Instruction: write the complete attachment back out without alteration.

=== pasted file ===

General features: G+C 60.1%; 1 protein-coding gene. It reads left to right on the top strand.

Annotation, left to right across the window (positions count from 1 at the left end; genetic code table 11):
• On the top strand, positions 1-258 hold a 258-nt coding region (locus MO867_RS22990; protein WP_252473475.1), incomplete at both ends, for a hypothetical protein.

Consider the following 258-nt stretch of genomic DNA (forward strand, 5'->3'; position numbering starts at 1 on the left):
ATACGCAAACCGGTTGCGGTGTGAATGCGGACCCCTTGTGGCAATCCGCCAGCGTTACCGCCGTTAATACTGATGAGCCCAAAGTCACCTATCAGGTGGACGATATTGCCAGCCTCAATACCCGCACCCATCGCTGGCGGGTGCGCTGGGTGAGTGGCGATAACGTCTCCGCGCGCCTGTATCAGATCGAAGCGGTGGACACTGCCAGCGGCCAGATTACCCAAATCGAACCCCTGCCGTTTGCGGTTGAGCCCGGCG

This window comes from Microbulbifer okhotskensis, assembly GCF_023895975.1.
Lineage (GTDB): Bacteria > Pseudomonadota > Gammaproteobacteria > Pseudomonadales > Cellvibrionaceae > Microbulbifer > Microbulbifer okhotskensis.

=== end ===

General features: G+C 60.1%; 1 protein-coding gene. It reads left to right on the top strand.

Annotation, left to right across the window (positions count from 1 at the left end; genetic code table 11):
• On the top strand, positions 1-258 hold a 258-nt coding region (locus MO867_RS22990; protein WP_252473475.1), incomplete at both ends, for a hypothetical protein.

Consider the following 258-nt stretch of genomic DNA (forward strand, 5'->3'; position numbering starts at 1 on the left):
ATACGCAAACCGGTTGCGGTGTGAATGCGGACCCCTTGTGGCAATCCGCCAGCGTTACCGCCGTTAATACTGATGAGCCCAAAGTCACCTATCAGGTGGACGATATTGCCAGCCTCAATACCCGCACCCATCGCTGGCGGGTGCGCTGGGTGAGTGGCGATAACGTCTCCGCGCGCCTGTATCAGATCGAAGCGGTGGACACTGCCAGCGGCCAGATTACCCAAATCGAACCCCTGCCGTTTGCGGTTGAGCCCGGCG

This window comes from Microbulbifer okhotskensis, assembly GCF_023895975.1.
Lineage (GTDB): Bacteria > Pseudomonadota > Gammaproteobacteria > Pseudomonadales > Cellvibrionaceae > Microbulbifer > Microbulbifer okhotskensis.